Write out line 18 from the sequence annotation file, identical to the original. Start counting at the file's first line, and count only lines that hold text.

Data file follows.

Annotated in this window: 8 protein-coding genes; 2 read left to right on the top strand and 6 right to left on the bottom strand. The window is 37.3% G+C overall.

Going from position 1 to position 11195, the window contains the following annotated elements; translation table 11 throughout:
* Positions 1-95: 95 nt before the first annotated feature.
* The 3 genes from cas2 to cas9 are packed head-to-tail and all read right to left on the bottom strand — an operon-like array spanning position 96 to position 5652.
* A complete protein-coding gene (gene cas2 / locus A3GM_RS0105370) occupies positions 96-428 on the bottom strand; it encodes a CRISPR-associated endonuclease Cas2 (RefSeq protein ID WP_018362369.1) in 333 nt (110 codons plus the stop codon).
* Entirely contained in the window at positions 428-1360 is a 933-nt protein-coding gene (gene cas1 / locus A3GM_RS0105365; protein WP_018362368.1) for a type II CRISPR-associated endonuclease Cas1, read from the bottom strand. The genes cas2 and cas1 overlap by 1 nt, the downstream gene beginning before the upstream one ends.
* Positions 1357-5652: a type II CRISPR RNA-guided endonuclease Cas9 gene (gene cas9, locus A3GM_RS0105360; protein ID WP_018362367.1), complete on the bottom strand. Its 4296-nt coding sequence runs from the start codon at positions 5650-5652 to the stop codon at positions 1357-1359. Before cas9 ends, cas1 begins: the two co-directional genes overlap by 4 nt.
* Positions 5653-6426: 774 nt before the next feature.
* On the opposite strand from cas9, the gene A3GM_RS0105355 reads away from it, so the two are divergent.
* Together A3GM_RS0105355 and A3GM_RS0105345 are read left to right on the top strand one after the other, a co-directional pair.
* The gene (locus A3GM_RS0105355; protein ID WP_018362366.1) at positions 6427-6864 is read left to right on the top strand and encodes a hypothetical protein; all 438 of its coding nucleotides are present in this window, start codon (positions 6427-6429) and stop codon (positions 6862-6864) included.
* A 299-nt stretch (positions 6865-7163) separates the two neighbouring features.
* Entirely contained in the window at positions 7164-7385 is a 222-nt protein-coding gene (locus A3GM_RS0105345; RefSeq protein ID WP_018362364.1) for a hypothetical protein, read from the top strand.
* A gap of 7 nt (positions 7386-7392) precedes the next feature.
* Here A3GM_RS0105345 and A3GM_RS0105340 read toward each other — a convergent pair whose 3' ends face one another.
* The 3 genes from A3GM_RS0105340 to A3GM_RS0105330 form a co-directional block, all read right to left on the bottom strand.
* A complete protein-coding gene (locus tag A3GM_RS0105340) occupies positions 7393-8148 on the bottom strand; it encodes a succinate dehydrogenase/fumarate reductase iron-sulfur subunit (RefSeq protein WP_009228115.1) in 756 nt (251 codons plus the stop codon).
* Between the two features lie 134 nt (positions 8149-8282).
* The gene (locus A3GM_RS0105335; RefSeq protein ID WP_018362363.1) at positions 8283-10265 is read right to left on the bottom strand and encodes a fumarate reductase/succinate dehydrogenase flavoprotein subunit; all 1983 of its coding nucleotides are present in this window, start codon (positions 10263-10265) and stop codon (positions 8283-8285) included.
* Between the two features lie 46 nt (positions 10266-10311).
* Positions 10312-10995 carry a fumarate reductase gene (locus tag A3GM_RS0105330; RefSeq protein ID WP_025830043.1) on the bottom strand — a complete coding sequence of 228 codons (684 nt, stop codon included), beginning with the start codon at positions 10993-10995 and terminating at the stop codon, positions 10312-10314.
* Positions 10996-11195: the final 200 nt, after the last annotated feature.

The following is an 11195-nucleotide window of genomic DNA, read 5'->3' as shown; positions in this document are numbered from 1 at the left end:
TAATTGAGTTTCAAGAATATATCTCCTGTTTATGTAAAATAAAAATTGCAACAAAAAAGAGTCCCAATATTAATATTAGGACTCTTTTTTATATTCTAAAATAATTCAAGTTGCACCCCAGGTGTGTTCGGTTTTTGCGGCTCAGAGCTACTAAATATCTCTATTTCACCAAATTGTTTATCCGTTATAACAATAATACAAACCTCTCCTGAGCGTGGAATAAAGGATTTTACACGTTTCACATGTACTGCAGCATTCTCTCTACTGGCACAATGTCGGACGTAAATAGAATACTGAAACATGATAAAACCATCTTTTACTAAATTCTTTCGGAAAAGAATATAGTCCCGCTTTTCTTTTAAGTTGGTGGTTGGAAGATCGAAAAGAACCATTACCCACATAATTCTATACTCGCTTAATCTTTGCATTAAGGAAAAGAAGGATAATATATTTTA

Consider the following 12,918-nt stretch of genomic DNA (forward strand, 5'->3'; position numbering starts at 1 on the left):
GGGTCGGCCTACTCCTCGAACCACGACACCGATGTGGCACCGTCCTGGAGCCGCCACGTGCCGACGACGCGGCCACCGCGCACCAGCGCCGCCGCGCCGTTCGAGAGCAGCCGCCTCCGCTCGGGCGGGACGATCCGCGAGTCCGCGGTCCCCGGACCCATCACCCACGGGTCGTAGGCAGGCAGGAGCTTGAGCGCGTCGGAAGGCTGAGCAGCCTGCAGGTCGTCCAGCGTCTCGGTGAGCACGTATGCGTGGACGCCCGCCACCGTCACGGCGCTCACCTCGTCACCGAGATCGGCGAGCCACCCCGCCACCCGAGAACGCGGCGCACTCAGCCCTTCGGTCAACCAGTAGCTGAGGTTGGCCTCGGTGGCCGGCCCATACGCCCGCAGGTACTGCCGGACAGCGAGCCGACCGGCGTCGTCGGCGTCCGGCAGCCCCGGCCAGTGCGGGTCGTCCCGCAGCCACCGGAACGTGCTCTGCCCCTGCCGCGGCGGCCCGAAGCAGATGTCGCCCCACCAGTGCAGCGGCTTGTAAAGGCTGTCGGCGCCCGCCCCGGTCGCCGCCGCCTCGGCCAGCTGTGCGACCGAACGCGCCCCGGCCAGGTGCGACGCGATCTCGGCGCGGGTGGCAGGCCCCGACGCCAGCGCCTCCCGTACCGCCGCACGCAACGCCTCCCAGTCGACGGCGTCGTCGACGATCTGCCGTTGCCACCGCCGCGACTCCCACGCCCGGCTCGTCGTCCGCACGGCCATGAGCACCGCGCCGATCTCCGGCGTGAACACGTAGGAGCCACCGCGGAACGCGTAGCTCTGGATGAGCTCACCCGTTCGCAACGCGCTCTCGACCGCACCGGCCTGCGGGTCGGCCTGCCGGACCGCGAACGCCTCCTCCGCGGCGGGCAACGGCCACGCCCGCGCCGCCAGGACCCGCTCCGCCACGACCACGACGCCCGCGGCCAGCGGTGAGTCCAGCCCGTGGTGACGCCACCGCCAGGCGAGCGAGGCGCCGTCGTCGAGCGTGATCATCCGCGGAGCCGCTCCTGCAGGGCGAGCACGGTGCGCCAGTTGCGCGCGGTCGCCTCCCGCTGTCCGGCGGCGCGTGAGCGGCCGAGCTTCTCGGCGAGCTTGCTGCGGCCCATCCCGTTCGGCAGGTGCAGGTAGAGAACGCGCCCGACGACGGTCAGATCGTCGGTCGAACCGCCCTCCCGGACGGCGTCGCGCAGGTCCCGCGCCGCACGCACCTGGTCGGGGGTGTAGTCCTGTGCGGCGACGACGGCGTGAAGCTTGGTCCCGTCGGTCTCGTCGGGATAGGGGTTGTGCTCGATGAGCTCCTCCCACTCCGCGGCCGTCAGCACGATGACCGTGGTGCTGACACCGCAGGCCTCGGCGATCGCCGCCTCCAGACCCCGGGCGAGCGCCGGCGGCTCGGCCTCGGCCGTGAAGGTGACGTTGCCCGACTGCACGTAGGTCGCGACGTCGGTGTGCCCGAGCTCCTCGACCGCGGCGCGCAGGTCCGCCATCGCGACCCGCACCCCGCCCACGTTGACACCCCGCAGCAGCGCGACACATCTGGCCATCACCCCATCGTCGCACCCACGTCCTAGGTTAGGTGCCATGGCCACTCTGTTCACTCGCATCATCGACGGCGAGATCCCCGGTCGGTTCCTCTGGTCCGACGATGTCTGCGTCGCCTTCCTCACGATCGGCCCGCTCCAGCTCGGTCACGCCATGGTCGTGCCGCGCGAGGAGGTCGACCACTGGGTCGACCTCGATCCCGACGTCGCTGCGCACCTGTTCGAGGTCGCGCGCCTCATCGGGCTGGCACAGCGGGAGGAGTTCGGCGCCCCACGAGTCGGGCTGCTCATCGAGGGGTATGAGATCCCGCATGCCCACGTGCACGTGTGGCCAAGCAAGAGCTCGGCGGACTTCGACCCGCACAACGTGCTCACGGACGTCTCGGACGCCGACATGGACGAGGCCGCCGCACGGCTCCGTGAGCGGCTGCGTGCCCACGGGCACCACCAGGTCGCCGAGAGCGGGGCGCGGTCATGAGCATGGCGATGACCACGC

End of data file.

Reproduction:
* Between the two features lie 134 nt (positions 8149-8282).